EXCLUSIVE: Here is the first trailer for the Ramin Bahrani-directed adaptation of The White Tiger, an adaptation of the Aravind Adiga novel that won the Man Booker Prize in 2008. Netflix will release the film theatrically in December and make an awards push as it releases globally in January.
His early efforts Man Push Cart and Chop Shop and later films like 99 Homes have leaned in on class conflict and the haves and have nots, and that theme plays strong in India and its caste system traditions that still linger despite reforms and an economic trajectory. The novel focused on a master and servant class the latter has little hope of rising above. It seems destiny that Bahrani was the one to adapt and direct this novel, since the author dedicated it to him 12 years ago. Pic stars newcomer Adarsh Gourav as a bright youth who learns to play the system to rise as high as a servant class member can, Bollywood star Rajkummar Rao plays the pampered son of a wealthy businessman whom the youth drives and waits on, and Priyanka Chopra Jonas plays the son’s wife, who grew up in America and has little regard for class tradition and subservience.
“Aravind and I went to college together at Columbia University and for 20 years he has been one of my closest friends,” Bahrani told Deadline. “When I made my first film, Man Push Cart, he was a journalist and it gave him the push to go back to India and get his first novel done. He sent me rough drafts of The White Tiger and I thought, he is such a great writer of characters and such a great thinker. He is dealing with heavy issues, but he made it so funny and entertaining, the character recounting his story in first person narration in a letter to this Chinese premier on his way to India to learn what it means to be an entrepreneur. It totally destabilizes the white Western world; Aravind so smartly predicted where things were headed.”
Though a huge global seller for a first novel with 4 million sales and perhaps twice that many in counterfeit copies read by the servant class that Bahrani saw on streets in India while shooting the movie, right next to perennially counterfeited titles like Joy of Sex and Harry Potter, the book was controversial and it took years for the author to suggest to Bahrani that the time was right. They convinced India-based producer and rights holder Mukul Deora, and then Netflix. “I waited 15 years to make this movie,” Bahrani said.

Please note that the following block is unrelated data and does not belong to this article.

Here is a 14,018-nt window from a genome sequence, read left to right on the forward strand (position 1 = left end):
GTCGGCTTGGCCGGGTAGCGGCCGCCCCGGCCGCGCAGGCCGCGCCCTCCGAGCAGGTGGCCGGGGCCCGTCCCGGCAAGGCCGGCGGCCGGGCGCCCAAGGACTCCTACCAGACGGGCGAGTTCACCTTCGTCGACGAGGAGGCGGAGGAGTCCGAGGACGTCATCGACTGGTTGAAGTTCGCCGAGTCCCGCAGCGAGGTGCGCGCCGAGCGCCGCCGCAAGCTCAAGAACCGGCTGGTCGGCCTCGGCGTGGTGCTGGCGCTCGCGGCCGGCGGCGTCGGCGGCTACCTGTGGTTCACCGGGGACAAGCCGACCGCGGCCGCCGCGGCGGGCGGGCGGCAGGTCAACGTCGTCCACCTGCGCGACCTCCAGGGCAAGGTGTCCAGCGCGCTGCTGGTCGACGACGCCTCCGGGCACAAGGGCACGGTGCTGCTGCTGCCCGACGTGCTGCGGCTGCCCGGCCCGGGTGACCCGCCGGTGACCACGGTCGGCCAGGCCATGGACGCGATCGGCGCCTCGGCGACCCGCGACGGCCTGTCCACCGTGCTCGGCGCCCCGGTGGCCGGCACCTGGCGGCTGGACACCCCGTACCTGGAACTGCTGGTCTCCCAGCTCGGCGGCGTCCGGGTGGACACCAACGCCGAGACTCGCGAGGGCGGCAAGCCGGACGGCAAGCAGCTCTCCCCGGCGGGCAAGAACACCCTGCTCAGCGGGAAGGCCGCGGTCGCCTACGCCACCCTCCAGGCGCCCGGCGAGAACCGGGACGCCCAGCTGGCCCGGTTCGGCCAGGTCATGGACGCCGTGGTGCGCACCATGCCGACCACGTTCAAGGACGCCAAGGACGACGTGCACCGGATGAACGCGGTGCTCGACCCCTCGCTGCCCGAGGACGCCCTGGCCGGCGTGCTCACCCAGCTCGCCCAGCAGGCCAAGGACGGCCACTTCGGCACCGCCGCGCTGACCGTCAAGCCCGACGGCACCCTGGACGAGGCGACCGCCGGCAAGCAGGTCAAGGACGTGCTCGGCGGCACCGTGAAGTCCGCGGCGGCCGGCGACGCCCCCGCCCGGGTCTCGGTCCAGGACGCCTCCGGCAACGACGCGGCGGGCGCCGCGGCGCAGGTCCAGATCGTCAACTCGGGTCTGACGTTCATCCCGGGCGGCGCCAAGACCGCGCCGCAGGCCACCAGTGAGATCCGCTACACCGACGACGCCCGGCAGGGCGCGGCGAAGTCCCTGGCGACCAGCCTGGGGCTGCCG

Supporters included exec producers Ava DuVernay and Chopra Jonas, the latter of whom lent her star power. “Priyanka contacted me after reading Aravind’s book and advocated to be part of it,” Bahrani said. “She loved its strong social themes and had been helping a lot of female filmmakers there trying to tell stories about something. And she had to act in the movie and was willing to do an audition for me and she nailed it. You’re going to see a performance from her that nobody in the western world has seen from her. In over in India she’s a great actor, but here, what she has done is a revelation.”
Bahrani said he shot with an India crew in New Delhi, Bangalore, Dhanbad and Agra, but when he showed part of the film to his parents, his father who grew up in Iran told them it was like watching his own childhood with no running water and plumbing, and if you had to get around it was by donkey. While India’s backdrops are unique, Bahrani said the have and have-not theme is as relevant in America or most anywhere else in the world.
“It’s pretty startling when you see the film, which is about castes and class inequality, and say, wow, this feels a lot like America or anywhere else in the world right now,” Bahrani said. “Aravind found the perfect central metaphor, the rooster coop that the servant class won’t venture beyond, and this bright young man who feels trapped and doesn’t have the opportunity for an education, doesn’t have health care or anything, but is willing to do anything to break free and achieve something. Seeing the journey of someone who feels that trapped and will do anything to break free is something we can relate to maybe now more than ever in the tragic age of COVID.”
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